Saint Joan, Pray for me. I want to be a Catholic but The Church won’t let me.
Welcome to Anti-Pope Joan, my blog dedicated to disaffected and dissident Catholicism. I am a 26yr old woman with a theology degree and a vocation to the Catholic Priesthood; a vocation continually thwarted by the Catholic Hierarchy due to my lack of a pee-pee. On this blog, I document my journey through and to this vocation and my continuing strained relationship with the Catholic Church.
I fell out with the Church in August 2011. The new translation of the Mass had just been introduced and I was at a World Youth Gathering; 1 million young Catholics descending on Madrid for a week, along with guest appearances from the Pope and some of his nearest and dearest Cardinals. I objected to the new translation as it had removed all the inclusive language introduced by the Second Vatican Council, and re-introduced a scrupulous focus on sin, guilt and human unworthiness. (This was particularly ironic as I had just completed an undergraduate dissertation on how useful Catholic Guilt really is to the faithful, and the conclusion was: not particularly, not the way we use it now). While in Madrid I saw a youth blindly zealous in their cheering for the Pope, and in their reaction to those with legitimate protests against us. I saw racism, Islamophobia, superiority complexes and a generally nasty attitude from, not by any means all, but enough young Catholics for it to put a bad taste in my mouth. I saw a lot of these malicious aspects of Catholicism, aspects I can only call distinctly unchristian, either tacitly or explicitly condoned by Cardinals and Bishops and the Pope in their lectures and catechisms. I felt the only thing I could do was dissent, and to dissent in one of the most extreme ways I could find. (This surprised no-one who knows me!)
The most extreme way I could find was voluntary excommunication. Excommunication is the punishment reserved for the most severe of unrepentant sinners; it’s for the heretic, the schismatic and the apostate. Due to the indelible mark placed upon me by baptism (thanks mum and dad!) I will never be completely outside and shut off from Christ’s salvation, and the Church teaches the excommunicated can still achieve salvation through Scripture and prayer alone, but that it is a difficult path and by no means guaranteed. This path is, to me, a spiritual hunger-strike.
In recent months I have been coming to terms with my own vocation to the Church. I used to virulently deny the possibility of womens ordination and I believe that was precisely because I knew that if I admitted there were no good theological reasons for forbidding womens ordination, then I would have to face the hidden vocation within me. And facing that vocation would hurt. A lot. And it does hurt. A lot. Without access to the priesthood all I am left with is the fight for access to the priesthood and that is exactly what I fight for here. I am a keyboard Christian soldier, typing as to war.
I try and categorise my posts. Here are the categories:
Catholic Privilege: These posts try and look at all the aspects within the Church that do not affect me directly. I recognise that, whilst as a woman I am in many ways treated as a 2nd class citizen by the Hierarchy, I still have a lot of privilege within the Church. This means I need to try and prioritise the voices of those with less privilege than my own and try and shine a light on these issues in my own, privilege-limited, way. These posts are my attempt at doing that.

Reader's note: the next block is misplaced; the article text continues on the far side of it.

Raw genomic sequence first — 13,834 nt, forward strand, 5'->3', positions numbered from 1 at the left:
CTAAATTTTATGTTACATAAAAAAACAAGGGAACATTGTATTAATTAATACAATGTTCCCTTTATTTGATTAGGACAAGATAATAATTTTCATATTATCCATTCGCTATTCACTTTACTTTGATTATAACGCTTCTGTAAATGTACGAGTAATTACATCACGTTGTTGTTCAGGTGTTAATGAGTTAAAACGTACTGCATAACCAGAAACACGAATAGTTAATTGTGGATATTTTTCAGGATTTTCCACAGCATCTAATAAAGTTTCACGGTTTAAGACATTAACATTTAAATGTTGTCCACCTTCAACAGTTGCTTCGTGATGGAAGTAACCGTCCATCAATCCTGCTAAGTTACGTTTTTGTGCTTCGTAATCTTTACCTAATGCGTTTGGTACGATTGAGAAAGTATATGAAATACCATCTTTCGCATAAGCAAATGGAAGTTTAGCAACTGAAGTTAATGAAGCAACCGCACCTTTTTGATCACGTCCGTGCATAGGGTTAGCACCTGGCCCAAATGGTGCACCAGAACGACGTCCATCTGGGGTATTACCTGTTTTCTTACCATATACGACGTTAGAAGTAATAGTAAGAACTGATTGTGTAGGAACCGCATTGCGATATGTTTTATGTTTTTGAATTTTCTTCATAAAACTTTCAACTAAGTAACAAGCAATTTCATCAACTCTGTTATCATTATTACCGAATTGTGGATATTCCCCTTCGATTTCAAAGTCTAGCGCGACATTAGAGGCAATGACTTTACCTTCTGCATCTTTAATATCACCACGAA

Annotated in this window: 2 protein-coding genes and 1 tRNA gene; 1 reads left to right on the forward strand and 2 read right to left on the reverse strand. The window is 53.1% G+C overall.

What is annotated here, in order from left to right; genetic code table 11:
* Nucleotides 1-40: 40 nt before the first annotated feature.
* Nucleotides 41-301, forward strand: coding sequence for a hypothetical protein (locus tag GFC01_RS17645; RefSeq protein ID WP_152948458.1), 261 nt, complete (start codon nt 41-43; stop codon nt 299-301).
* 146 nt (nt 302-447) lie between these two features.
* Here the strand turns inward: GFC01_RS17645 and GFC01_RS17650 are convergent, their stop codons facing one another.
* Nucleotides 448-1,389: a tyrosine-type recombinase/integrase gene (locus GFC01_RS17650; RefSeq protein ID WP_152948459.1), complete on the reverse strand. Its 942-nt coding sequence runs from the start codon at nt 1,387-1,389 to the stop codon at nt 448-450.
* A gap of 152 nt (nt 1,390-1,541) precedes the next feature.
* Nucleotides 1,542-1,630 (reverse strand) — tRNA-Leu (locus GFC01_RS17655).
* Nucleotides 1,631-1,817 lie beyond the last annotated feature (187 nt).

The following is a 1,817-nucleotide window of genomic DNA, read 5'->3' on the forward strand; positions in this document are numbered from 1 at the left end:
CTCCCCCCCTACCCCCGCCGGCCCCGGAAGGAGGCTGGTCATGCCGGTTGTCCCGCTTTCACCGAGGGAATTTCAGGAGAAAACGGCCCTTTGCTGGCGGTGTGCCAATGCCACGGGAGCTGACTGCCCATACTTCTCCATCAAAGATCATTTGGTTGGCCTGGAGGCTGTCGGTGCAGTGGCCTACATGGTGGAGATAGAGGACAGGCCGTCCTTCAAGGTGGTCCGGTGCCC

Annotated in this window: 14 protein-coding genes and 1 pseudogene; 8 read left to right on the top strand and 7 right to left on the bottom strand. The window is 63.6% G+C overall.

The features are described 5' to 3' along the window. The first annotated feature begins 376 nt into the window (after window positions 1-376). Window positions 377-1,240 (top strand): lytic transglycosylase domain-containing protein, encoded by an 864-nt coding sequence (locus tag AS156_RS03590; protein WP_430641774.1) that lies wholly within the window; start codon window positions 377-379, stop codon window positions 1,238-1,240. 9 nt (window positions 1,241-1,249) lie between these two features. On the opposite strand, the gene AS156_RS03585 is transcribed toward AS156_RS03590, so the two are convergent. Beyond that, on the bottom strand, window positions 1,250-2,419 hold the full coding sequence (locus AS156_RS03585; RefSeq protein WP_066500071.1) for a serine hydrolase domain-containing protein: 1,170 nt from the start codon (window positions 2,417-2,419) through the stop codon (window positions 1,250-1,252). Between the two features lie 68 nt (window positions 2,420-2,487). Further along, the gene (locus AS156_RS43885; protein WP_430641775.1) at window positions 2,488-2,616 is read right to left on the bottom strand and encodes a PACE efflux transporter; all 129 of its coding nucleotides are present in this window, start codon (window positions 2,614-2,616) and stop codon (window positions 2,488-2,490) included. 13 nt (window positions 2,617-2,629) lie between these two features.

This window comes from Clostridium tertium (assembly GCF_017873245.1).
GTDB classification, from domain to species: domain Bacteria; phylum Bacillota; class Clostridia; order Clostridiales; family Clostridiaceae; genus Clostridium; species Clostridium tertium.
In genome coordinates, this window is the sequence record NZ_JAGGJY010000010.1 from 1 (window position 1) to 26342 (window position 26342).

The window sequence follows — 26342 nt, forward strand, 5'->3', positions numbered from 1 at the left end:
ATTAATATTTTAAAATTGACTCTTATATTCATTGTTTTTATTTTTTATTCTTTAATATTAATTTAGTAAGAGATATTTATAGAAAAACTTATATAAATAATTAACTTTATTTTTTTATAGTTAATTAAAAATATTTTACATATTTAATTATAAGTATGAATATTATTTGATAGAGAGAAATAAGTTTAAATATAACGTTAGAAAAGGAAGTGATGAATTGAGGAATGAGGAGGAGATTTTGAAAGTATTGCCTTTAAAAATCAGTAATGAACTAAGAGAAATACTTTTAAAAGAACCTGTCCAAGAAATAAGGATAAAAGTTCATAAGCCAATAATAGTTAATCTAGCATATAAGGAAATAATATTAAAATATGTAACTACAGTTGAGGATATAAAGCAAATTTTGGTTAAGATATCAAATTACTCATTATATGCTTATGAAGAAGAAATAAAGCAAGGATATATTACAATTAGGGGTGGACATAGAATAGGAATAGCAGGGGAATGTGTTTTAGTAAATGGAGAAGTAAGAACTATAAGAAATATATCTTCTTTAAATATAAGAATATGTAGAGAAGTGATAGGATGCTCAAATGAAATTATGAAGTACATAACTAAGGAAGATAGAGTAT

My Journey: These posts look specifically at my experience as an excommunicated, dissident, wanna-be woman priest. These are my personal reflections on the pain the Hierarchy, and my vocation, and my excommunication cause me. They are angry and hurt. They are possibly not feel-good reading…
Rent in the Raiment: I am unusually inspired by St Augustine. I think most of what he said was worthless, but when he said something worthwhile, he got it spot on. Augustine didn’t have time for the schismatic. He saw the Church as the raiment of Christ and felt that to divide the Church was to tear, or rent, Christ’s raiment. We currently have one of the most divisive and schismatic Hierarchies we have ever had; a Hierarchy that fosters division not only between the Catholic Church and other faiths, but between Catholics within the Church. This is where I get all angry about that.
General Musings: Short bits when I have an odd thought I want to share.
Fig-Leaf Christianity: I love Kierkegaard. I love Kierkegaard to the point that I got trainers especially made with his face on so he can look up my skirt. That’s an over-share, but the point remains, I LOVE Kierkegaard. Fig-Leaf Christianity was a term he used for Christians who use their Christianity to position themselves as superior to others. Fig-Leaf Christians are Christians who obscure the actual, difficult teachings of Christ, as they have already convinced themselves they are good Christians and nothing more can be asked of them. They are Christians who want to retain all their Christian Privilege without actually being a Christian in anything other than name. This is where I get angry at them.
Homilies from the Other Side of the Pulpit: My homework. My Priest has suggested that I start writing homilies in order to take me away from all the anger I feel towards the hierarchy and remind me of all the love I feel for God and Christ. That isn’t to say there will be no anger, this is an angry blog, but here you will find the positive that is probably missing from most of my other posts…
I hope you enjoy reading this blog. Unless you are the Pope, in which case I hope it pisses you off like no-bodies business! I welcome comments, although they are moderated as I would like to maintain the comments section as a safe space. Outright bigotry and offensive, identity-based hatred will be deleted. Otherwise, I would love to hear from you.